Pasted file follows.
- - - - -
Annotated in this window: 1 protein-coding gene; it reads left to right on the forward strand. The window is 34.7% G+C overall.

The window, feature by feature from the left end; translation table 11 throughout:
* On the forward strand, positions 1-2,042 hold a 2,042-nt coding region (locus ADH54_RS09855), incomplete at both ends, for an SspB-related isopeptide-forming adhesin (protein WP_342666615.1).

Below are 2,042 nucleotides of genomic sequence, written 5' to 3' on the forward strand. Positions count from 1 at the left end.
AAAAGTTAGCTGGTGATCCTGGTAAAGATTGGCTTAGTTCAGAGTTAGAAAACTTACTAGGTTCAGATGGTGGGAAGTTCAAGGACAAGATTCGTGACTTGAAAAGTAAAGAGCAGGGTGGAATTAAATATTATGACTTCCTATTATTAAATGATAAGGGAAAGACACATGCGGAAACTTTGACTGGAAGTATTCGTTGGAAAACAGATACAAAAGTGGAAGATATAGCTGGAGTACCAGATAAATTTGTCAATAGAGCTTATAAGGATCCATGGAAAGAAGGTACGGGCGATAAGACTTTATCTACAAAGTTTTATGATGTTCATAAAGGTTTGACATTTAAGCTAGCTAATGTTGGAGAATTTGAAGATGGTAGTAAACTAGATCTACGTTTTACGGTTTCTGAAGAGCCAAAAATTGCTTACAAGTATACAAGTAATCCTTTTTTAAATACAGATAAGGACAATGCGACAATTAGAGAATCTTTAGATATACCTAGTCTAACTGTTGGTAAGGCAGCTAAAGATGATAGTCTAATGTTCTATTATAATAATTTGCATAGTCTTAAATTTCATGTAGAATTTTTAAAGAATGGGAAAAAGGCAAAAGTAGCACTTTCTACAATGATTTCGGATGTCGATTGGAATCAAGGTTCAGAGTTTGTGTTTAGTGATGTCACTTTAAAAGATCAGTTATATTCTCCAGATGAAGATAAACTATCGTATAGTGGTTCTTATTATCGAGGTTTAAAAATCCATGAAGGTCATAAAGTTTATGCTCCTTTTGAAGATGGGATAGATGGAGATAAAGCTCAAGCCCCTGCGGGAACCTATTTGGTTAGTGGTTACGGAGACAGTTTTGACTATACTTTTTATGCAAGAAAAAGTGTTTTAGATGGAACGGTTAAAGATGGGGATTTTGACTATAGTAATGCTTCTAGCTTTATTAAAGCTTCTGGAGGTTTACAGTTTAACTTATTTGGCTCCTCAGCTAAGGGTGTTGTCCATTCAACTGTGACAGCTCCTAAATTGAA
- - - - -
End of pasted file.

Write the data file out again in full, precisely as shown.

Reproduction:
Annotated in this window: 1 protein-coding gene; it reads left to right on the forward strand. The window is 34.7% G+C overall.

The window, feature by feature from the left end; translation table 11 throughout:
* On the forward strand, positions 1-2,042 hold a 2,042-nt coding region (locus ADH54_RS09855), incomplete at both ends, for an SspB-related isopeptide-forming adhesin (protein WP_342666615.1).

Below are 2,042 nucleotides of genomic sequence, written 5' to 3' on the forward strand. Positions count from 1 at the left end.
AAAAGTTAGCTGGTGATCCTGGTAAAGATTGGCTTAGTTCAGAGTTAGAAAACTTACTAGGTTCAGATGGTGGGAAGTTCAAGGACAAGATTCGTGACTTGAAAAGTAAAGAGCAGGGTGGAATTAAATATTATGACTTCCTATTATTAAATGATAAGGGAAAGACACATGCGGAAACTTTGACTGGAAGTATTCGTTGGAAAACAGATACAAAAGTGGAAGATATAGCTGGAGTACCAGATAAATTTGTCAATAGAGCTTATAAGGATCCATGGAAAGAAGGTACGGGCGATAAGACTTTATCTACAAAGTTTTATGATGTTCATAAAGGTTTGACATTTAAGCTAGCTAATGTTGGAGAATTTGAAGATGGTAGTAAACTAGATCTACGTTTTACGGTTTCTGAAGAGCCAAAAATTGCTTACAAGTATACAAGTAATCCTTTTTTAAATACAGATAAGGACAATGCGACAATTAGAGAATCTTTAGATATACCTAGTCTAACTGTTGGTAAGGCAGCTAAAGATGATAGTCTAATGTTCTATTATAATAATTTGCATAGTCTTAAATTTCATGTAGAATTTTTAAAGAATGGGAAAAAGGCAAAAGTAGCACTTTCTACAATGATTTCGGATGTCGATTGGAATCAAGGTTCAGAGTTTGTGTTTAGTGATGTCACTTTAAAAGATCAGTTATATTCTCCAGATGAAGATAAACTATCGTATAGTGGTTCTTATTATCGAGGTTTAAAAATCCATGAAGGTCATAAAGTTTATGCTCCTTTTGAAGATGGGATAGATGGAGATAAAGCTCAAGCCCCTGCGGGAACCTATTTGGTTAGTGGTTACGGAGACAGTTTTGACTATACTTTTTATGCAAGAAAAAGTGTTTTAGATGGAACGGTTAAAGATGGGGATTTTGACTATAGTAATGCTTCTAGCTTTATTAAAGCTTCTGGAGGTTTACAGTTTAACTTATTTGGCTCCTCAGCTAAGGGTGTTGTCCATTCAACTGTGACAGCTCCTAAATTGAA